September is National Family Meals Month
With packed schedules, family dinners can be a challenge. Studies show that eating together has positive benefits for the entire family, especially children, including:
• Increased happiness and decreased likelihood of depression and stress
• Better communication skills and relationships with others
• Improved overall nutrition and health
• Increased self-confidence and academic achievements
• Reduced risk of engaging in drug use and harmful activities
How to make more family meals happen:
1. Review your family’s schedule for the week and determine when it’s feasible to eat meals together. It’s OK if some weeks only include one or two family meals; the goal is to eat together as often as time permits.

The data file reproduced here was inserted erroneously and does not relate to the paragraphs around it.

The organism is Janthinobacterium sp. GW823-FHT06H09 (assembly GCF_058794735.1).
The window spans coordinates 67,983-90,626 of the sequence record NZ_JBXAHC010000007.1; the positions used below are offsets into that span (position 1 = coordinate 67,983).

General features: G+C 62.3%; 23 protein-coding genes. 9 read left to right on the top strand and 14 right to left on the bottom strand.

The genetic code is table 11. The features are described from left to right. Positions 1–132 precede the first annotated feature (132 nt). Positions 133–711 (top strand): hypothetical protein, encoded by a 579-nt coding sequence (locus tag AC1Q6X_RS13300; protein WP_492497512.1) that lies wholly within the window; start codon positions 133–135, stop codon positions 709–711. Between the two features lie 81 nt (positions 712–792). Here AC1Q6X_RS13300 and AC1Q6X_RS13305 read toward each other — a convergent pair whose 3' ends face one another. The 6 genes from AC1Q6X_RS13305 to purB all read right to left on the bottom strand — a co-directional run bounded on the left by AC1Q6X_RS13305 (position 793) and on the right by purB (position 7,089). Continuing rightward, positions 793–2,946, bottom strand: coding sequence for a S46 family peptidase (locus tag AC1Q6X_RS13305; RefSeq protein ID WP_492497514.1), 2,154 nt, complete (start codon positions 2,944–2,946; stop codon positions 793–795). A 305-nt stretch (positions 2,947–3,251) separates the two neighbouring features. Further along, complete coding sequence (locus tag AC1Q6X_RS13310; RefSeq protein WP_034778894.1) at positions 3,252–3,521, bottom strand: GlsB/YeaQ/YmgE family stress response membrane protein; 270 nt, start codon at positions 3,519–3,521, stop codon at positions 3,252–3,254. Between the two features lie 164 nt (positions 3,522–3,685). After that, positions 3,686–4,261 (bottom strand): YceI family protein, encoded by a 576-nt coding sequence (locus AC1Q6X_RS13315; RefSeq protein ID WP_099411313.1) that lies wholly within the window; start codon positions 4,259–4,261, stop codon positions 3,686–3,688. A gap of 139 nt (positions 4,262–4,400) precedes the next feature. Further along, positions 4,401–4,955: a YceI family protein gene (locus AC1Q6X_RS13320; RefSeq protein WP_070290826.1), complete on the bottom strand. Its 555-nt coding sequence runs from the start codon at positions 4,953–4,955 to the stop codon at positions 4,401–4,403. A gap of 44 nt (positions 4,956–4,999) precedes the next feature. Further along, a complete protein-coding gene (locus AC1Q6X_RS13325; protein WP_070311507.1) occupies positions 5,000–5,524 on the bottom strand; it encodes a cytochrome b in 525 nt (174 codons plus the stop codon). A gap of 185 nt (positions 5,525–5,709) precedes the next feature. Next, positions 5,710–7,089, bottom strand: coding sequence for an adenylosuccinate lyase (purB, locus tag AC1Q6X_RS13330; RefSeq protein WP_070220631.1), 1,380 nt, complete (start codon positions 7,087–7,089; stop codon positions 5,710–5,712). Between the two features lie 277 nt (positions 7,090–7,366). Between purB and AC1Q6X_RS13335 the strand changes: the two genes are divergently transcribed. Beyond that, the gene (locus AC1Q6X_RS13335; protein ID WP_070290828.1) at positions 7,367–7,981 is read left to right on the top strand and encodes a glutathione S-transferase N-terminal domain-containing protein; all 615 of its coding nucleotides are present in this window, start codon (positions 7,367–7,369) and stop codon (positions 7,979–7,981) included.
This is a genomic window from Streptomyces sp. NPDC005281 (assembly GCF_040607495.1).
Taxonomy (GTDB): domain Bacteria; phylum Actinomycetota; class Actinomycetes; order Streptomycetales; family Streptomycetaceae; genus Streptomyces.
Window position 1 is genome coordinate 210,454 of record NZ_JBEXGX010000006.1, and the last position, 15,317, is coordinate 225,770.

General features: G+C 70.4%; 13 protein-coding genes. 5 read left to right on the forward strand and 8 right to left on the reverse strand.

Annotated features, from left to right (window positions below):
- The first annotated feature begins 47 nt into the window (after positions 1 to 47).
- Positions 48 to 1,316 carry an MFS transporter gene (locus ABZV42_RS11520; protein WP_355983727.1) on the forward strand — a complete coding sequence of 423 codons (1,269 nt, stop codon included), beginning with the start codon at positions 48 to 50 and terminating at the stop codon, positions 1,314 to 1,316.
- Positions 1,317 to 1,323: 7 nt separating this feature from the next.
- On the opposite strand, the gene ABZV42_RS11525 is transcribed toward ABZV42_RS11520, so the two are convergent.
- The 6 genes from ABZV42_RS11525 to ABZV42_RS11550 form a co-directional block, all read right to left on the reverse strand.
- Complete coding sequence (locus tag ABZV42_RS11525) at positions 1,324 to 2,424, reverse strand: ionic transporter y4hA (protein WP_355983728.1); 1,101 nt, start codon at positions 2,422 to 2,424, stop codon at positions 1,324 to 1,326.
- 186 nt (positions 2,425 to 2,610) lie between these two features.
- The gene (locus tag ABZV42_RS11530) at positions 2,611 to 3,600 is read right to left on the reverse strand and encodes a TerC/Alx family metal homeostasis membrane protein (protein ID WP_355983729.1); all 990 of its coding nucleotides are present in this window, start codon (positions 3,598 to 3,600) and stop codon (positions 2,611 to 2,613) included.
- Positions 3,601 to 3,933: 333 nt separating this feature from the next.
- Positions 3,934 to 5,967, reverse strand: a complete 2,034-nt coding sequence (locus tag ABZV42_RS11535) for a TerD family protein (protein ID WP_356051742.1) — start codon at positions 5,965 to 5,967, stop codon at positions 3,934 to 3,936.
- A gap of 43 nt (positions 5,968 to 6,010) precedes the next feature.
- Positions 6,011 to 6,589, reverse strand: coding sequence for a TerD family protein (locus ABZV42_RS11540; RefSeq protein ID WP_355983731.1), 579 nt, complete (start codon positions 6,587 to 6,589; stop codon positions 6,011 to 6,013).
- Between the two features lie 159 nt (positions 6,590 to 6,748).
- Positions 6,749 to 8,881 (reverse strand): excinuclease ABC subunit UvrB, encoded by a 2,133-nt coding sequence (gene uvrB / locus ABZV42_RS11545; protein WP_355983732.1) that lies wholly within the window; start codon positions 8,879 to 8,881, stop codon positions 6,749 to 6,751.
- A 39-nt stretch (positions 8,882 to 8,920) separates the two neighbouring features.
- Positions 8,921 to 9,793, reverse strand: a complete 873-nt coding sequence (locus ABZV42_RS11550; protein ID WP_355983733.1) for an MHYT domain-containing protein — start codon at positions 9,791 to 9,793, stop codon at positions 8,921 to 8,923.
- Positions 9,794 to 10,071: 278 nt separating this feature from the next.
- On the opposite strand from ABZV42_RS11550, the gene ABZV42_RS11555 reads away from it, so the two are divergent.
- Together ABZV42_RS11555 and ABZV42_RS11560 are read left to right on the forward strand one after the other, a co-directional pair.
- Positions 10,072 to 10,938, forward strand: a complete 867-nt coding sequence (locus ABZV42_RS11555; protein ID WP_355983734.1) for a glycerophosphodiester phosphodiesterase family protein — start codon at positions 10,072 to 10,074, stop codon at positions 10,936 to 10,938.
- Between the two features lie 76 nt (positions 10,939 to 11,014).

2. Use the recipes throughout Ready to make meal planning easier, or build meals around themes such as meatless Monday, taco Tuesday or international food night Friday.
3. Before creating your shopping list, assess your fridge, freezer and pantry to identify what you already have and what you’ll need to purchase.
4. Carve out time to meal prep before the week starts, so getting dinner on the table is a breeze. To enjoy more family time and get the kids excited about the meal, involve them in the process, whether it’s grocery shopping, chopping ingredients or cooking.
5. Double or triple batches to yield leftovers that the family can eat later in the week. Try reinventing leftovers too! Flip to page 10 to learn how to transform slow-cooked pulled pork into Hawaiian Pulled Pork Sliders the next day.